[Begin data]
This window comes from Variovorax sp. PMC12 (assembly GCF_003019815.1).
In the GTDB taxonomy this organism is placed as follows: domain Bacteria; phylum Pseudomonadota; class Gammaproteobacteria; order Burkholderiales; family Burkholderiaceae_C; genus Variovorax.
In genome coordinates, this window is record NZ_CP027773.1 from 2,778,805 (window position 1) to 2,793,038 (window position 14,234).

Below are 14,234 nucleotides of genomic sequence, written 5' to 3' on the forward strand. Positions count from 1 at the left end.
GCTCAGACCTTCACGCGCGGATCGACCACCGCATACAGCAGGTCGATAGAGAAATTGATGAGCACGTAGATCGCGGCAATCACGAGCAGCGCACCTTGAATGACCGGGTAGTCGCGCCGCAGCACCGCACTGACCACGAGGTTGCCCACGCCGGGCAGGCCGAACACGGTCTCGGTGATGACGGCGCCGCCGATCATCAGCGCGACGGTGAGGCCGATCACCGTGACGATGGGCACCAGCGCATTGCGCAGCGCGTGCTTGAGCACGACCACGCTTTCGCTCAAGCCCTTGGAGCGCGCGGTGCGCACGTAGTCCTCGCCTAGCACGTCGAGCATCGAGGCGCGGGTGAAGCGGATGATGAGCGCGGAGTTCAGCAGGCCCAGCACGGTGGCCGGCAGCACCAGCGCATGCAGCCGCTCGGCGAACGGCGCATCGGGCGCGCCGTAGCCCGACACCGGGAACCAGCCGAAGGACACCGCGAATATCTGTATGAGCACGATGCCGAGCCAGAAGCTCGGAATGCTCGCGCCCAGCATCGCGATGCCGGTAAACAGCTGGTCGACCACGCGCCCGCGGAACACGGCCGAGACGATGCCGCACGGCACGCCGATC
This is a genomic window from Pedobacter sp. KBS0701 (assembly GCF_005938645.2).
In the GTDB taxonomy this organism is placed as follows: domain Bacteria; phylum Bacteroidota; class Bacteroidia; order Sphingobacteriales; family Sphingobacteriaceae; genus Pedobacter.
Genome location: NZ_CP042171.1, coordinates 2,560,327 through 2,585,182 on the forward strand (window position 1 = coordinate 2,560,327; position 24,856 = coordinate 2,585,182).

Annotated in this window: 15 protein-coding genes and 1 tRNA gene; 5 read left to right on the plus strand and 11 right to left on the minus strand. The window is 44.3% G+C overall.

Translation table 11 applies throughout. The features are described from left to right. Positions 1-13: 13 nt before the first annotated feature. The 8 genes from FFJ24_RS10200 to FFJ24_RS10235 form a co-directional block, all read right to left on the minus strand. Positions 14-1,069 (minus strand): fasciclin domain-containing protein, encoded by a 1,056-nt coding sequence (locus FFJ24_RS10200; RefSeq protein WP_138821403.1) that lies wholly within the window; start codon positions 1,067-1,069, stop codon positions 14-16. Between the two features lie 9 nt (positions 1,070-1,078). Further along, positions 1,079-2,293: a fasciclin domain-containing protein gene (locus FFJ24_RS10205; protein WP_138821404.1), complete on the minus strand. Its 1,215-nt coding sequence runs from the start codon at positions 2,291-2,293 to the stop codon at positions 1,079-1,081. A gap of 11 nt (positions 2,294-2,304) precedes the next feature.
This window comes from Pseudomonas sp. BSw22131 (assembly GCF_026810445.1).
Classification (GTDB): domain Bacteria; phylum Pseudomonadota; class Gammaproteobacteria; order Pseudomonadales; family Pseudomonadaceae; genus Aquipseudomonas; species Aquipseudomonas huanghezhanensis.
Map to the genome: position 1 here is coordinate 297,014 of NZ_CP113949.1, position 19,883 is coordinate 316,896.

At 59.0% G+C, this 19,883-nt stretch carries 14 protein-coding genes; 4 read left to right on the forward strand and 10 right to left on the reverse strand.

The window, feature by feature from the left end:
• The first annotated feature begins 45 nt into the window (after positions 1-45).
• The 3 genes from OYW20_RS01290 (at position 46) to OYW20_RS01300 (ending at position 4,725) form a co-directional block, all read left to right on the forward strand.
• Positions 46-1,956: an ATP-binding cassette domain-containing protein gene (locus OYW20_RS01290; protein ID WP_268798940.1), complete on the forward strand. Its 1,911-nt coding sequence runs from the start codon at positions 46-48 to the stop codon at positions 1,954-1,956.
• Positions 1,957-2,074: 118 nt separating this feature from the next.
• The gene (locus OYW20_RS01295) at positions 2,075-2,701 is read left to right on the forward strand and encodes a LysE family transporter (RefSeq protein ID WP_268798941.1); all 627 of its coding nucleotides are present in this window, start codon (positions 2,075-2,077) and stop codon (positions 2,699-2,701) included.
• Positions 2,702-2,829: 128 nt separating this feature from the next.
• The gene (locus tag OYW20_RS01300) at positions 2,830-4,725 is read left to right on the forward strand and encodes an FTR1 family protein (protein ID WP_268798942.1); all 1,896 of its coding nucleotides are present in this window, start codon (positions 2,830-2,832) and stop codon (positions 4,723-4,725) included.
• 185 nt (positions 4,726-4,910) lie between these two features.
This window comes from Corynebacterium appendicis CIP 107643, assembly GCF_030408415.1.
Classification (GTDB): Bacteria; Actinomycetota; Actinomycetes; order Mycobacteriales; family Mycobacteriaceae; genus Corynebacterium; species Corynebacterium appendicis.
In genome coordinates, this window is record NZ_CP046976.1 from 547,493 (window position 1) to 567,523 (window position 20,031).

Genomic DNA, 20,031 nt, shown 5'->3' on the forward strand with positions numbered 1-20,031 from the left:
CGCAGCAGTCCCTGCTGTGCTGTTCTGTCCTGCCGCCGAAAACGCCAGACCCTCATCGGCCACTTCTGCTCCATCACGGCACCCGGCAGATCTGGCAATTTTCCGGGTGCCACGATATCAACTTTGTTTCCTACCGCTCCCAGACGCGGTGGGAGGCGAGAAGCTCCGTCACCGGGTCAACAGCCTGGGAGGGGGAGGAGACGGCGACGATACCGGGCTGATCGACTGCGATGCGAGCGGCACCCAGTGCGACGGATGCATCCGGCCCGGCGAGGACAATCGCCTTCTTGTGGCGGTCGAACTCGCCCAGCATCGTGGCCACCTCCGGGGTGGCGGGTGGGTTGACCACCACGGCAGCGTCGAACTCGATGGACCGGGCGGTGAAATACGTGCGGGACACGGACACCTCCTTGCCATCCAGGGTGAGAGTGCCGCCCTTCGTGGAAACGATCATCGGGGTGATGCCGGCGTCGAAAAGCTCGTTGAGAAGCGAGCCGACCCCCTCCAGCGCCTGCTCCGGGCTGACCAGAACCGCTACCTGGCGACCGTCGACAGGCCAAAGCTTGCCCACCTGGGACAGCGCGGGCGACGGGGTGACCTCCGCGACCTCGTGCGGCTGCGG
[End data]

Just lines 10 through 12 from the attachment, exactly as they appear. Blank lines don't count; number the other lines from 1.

Translation table 11 applies throughout. The features are described from left to right. Positions 1-13: 13 nt before the first annotated feature. The 8 genes from FFJ24_RS10200 to FFJ24_RS10235 form a co-directional block, all read right to left on the minus strand. Positions 14-1,069 (minus strand): fasciclin domain-containing protein, encoded by a 1,056-nt coding sequence (locus FFJ24_RS10200; RefSeq protein WP_138821403.1) that lies wholly within the window; start codon positions 1,067-1,069, stop codon positions 14-16. Between the two features lie 9 nt (positions 1,070-1,078). Further along, positions 1,079-2,293: a fasciclin domain-containing protein gene (locus FFJ24_RS10205; protein WP_138821404.1), complete on the minus strand. Its 1,215-nt coding sequence runs from the start codon at positions 2,291-2,293 to the stop codon at positions 1,079-1,081. A gap of 11 nt (positions 2,294-2,304) precedes the next feature.
This window comes from Pseudomonas sp. BSw22131 (assembly GCF_026810445.1).
Classification (GTDB): domain Bacteria; phylum Pseudomonadota; class Gammaproteobacteria; order Pseudomonadales; family Pseudomonadaceae; genus Aquipseudomonas; species Aquipseudomonas huanghezhanensis.